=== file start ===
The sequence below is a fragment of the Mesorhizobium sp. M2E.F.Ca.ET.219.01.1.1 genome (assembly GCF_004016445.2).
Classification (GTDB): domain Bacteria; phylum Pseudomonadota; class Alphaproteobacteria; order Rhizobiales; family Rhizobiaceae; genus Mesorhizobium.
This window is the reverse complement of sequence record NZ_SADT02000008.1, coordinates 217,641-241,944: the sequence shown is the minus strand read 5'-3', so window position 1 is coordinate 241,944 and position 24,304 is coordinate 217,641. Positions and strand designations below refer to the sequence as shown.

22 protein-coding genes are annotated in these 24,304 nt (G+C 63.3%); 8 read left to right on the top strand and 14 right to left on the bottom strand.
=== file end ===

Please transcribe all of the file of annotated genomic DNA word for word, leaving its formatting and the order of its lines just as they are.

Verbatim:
The sequence below is a fragment of the Mesorhizobium sp. M2E.F.Ca.ET.219.01.1.1 genome (assembly GCF_004016445.2).
Classification (GTDB): domain Bacteria; phylum Pseudomonadota; class Alphaproteobacteria; order Rhizobiales; family Rhizobiaceae; genus Mesorhizobium.
This window is the reverse complement of sequence record NZ_SADT02000008.1, coordinates 217,641-241,944: the sequence shown is the minus strand read 5'-3', so window position 1 is coordinate 241,944 and position 24,304 is coordinate 217,641. Positions and strand designations below refer to the sequence as shown.

22 protein-coding genes are annotated in these 24,304 nt (G+C 63.3%); 8 read left to right on the top strand and 14 right to left on the bottom strand.